Keynes' Liquidity Preference Theory

Keynes' Liquidity Preference Theory
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John Maynard Keynes (1883-1946) was a British economist whose ideas still influence academics and government policy makers. Liquidity preference is his theory about the reasons people hold cash; economists call this a demand-for-money theory. The theory asserts that people prefer cash over other assets for three specific reasons. The Liquidity Preference Theory was first described in his book, "The General Theory of Employment, Interest, and Money," published in 1936.

The Transactions Motive

Keynes dubbed the first of his three reasons people want to hold cash the transactions motive. People want to have money available so they can conveniently buy things. The alternative, putting money into an asset such as bonds and selling the bonds to purchase something, is far too cumbersome. This motive is related to income. Keynes noted that the more money people make, the more they purchase. The more people purchase, the more cash they need to have on hand.

The Precautionary Motive

The precautionary motive is also related to income. People want to have cash readily available in case of an unforeseen incident, such as unemployment, accident or illness, and those with larger incomes need more money should such situations arise. Keynes precautionary motive predicts that people with larger incomes will hold more cash as a contingency measure.

The Speculative Motive

Keynes argued that when interest rates are low, the demand for money is greater. He called this the speculative motive because, when interest rates go up, people will hold less cash and instead hold more bonds. In other words, the higher the interest rate, the lower the speculative demand for money. People would rather earn the higher rate of interest than hold the cash and earn no interest.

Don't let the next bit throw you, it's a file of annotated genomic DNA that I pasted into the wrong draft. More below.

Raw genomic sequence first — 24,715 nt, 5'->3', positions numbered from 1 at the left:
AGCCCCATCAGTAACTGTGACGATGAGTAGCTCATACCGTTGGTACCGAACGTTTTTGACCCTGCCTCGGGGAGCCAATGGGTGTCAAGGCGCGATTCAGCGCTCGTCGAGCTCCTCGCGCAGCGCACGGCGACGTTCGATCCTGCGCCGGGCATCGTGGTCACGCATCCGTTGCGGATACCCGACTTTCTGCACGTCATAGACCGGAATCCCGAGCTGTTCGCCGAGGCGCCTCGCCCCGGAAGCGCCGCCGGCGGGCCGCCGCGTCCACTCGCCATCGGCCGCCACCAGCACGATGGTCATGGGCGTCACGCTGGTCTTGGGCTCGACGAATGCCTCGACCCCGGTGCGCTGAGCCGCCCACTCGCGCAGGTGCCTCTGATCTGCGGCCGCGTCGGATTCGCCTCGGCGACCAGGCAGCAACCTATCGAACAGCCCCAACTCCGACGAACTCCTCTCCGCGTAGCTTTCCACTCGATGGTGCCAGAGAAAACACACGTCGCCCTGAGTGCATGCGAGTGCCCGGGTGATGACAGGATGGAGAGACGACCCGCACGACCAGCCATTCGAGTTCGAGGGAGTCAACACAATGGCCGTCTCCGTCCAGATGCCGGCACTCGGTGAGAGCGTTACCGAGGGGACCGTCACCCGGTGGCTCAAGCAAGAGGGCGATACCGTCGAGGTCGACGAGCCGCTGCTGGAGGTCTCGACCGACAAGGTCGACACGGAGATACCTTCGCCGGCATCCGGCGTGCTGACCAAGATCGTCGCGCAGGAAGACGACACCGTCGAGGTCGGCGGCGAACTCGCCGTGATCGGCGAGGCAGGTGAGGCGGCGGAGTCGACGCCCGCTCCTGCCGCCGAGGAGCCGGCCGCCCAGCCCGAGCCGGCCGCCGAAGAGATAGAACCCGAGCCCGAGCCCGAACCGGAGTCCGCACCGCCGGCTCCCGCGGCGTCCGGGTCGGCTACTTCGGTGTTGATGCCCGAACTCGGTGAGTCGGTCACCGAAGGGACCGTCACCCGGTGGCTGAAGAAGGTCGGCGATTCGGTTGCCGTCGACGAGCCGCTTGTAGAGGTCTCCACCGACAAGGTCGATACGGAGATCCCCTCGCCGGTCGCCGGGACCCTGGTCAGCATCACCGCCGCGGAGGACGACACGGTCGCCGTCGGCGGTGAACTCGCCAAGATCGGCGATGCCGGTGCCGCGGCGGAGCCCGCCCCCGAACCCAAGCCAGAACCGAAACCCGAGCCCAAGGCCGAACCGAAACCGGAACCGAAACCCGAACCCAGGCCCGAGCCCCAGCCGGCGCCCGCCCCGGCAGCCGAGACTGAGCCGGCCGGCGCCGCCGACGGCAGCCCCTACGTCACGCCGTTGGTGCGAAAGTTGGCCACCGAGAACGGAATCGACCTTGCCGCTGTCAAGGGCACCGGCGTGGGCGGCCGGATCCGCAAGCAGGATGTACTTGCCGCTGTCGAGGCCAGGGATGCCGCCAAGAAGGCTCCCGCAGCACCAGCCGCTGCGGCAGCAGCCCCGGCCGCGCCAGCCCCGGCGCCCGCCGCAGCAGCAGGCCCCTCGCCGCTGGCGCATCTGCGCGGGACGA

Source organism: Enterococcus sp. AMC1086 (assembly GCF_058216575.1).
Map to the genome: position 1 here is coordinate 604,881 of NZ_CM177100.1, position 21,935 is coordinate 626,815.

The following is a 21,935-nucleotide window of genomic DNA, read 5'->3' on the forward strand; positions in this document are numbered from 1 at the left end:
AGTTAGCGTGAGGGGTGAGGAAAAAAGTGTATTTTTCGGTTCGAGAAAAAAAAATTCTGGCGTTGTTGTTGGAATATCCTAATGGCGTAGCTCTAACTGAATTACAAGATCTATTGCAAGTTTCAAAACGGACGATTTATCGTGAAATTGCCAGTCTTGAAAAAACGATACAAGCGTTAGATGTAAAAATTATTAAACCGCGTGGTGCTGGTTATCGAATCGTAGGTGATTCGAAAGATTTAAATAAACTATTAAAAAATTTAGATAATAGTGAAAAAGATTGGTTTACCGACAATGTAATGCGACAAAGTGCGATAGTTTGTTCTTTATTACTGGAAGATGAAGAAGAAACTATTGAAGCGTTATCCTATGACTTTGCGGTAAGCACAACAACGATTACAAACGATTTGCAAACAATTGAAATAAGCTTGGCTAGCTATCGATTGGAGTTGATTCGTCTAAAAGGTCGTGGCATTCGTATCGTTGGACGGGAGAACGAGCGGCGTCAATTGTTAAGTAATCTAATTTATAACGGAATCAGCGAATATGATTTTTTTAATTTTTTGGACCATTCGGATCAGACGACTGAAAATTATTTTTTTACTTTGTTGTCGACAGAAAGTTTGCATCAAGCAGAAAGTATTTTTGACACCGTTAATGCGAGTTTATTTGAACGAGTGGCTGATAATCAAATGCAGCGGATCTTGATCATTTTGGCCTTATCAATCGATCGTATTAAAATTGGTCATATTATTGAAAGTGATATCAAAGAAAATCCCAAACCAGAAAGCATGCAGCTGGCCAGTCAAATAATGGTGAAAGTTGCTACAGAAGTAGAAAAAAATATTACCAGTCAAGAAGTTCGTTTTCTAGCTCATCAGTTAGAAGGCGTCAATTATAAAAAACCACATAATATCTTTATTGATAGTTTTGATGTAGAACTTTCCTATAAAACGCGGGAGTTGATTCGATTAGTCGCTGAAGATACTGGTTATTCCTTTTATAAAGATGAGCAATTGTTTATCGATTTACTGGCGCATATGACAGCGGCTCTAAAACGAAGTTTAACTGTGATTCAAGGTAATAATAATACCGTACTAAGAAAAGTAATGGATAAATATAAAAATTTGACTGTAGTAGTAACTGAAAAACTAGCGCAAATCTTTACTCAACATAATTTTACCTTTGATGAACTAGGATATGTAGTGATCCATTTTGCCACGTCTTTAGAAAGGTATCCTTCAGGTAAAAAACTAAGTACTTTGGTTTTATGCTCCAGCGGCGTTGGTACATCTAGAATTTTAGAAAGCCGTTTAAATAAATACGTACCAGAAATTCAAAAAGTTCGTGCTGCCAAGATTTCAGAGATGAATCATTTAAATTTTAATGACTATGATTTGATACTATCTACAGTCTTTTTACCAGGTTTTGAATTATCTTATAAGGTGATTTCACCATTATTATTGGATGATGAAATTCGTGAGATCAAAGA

When it was first published, Keynes' theory changed the way many economists understood money and monetary policy. Then, as now, the Federal Reserve set monetary policy by controlling the amount of money and by influencing interest rates. In Keynes' day, the leading theory was the quantity theory of money, developed by American economists Irving Fisher and Simon Newcomb. This theory looked to monetary policy to stabilize and boost employment and national income. Keynes argued that monetary policy was neither the best way to stabilize the economy nor help the unemployed. Rather, governments need to spend when people are unemployed or national income is low.

The Debate Continues

Milton Friedman, an American economist, restated the argument for the quantity theory of money. This movement is now known as monetarism and goes against Keynesian economics. Monetarists believe that less spending by government and better monetary policy is the best way to stabilize employment and national income. Keynesian economics has changed significantly since the Liquidity Preference Theory was first published, but it still focuses on government spending, more generally called fiscal policy, as the best way to stabilize employment and national income.